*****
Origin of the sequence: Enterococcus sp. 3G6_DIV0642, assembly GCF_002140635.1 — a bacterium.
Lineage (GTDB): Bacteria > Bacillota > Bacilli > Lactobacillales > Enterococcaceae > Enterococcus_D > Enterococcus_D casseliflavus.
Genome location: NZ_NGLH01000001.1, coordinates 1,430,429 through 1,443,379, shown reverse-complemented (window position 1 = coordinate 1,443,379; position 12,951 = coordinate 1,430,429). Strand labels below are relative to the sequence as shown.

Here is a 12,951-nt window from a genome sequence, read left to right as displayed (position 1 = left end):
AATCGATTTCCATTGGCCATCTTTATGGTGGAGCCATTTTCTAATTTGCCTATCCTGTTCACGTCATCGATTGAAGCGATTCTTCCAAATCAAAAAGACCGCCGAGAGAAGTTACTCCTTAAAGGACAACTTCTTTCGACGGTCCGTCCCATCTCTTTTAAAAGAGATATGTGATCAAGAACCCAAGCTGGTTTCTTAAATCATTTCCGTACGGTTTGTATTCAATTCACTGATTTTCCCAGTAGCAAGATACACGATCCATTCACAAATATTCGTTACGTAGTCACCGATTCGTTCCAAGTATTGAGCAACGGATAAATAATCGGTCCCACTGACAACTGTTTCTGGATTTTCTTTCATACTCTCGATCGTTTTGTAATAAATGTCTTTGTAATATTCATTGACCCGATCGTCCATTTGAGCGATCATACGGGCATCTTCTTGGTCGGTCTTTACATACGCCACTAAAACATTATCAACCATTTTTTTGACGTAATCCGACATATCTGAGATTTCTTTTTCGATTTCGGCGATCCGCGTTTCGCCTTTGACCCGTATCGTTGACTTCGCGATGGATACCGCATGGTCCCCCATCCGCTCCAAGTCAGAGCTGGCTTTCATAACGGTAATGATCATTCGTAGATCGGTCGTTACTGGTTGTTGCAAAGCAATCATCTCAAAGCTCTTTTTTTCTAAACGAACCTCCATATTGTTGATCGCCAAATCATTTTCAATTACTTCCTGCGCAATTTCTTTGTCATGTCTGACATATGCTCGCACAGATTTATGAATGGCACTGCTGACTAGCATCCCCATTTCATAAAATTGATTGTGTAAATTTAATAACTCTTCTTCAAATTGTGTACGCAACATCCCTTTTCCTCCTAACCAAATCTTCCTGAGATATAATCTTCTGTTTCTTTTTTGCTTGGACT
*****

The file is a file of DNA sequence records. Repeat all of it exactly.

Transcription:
Origin of the sequence: Enterococcus sp. 3G6_DIV0642, assembly GCF_002140635.1 — a bacterium.
Lineage (GTDB): Bacteria > Bacillota > Bacilli > Lactobacillales > Enterococcaceae > Enterococcus_D > Enterococcus_D casseliflavus.
Genome location: NZ_NGLH01000001.1, coordinates 1,430,429 through 1,443,379, shown reverse-complemented (window position 1 = coordinate 1,443,379; position 12,951 = coordinate 1,430,429). Strand labels below are relative to the sequence as shown.

Here is a 12,951-nt window from a genome sequence, read left to right as displayed (position 1 = left end):
AATCGATTTCCATTGGCCATCTTTATGGTGGAGCCATTTTCTAATTTGCCTATCCTGTTCACGTCATCGATTGAAGCGATTCTTCCAAATCAAAAAGACCGCCGAGAGAAGTTACTCCTTAAAGGACAACTTCTTTCGACGGTCCGTCCCATCTCTTTTAAAAGAGATATGTGATCAAGAACCCAAGCTGGTTTCTTAAATCATTTCCGTACGGTTTGTATTCAATTCACTGATTTTCCCAGTAGCAAGATACACGATCCATTCACAAATATTCGTTACGTAGTCACCGATTCGTTCCAAGTATTGAGCAACGGATAAATAATCGGTCCCACTGACAACTGTTTCTGGATTTTCTTTCATACTCTCGATCGTTTTGTAATAAATGTCTTTGTAATATTCATTGACCCGATCGTCCATTTGAGCGATCATACGGGCATCTTCTTGGTCGGTCTTTACATACGCCACTAAAACATTATCAACCATTTTTTTGACGTAATCCGACATATCTGAGATTTCTTTTTCGATTTCGGCGATCCGCGTTTCGCCTTTGACCCGTATCGTTGACTTCGCGATGGATACCGCATGGTCCCCCATCCGCTCCAAGTCAGAGCTGGCTTTCATAACGGTAATGATCATTCGTAGATCGGTCGTTACTGGTTGTTGCAAAGCAATCATCTCAAAGCTCTTTTTTTCTAAACGAACCTCCATATTGTTGATCGCCAAATCATTTTCAATTACTTCCTGCGCAATTTCTTTGTCATGTCTGACATATGCTCGCACAGATTTATGAATGGCACTGCTGACTAGCATCCCCATTTCATAAAATTGATTGTGTAAATTTAATAACTCTTCTTCAAATTGTGTACGCAACATCCCTTTTCCTCCTAACCAAATCTTCCTGAGATATAATCTTCTGTTTCTTTTTTGCTTGGACT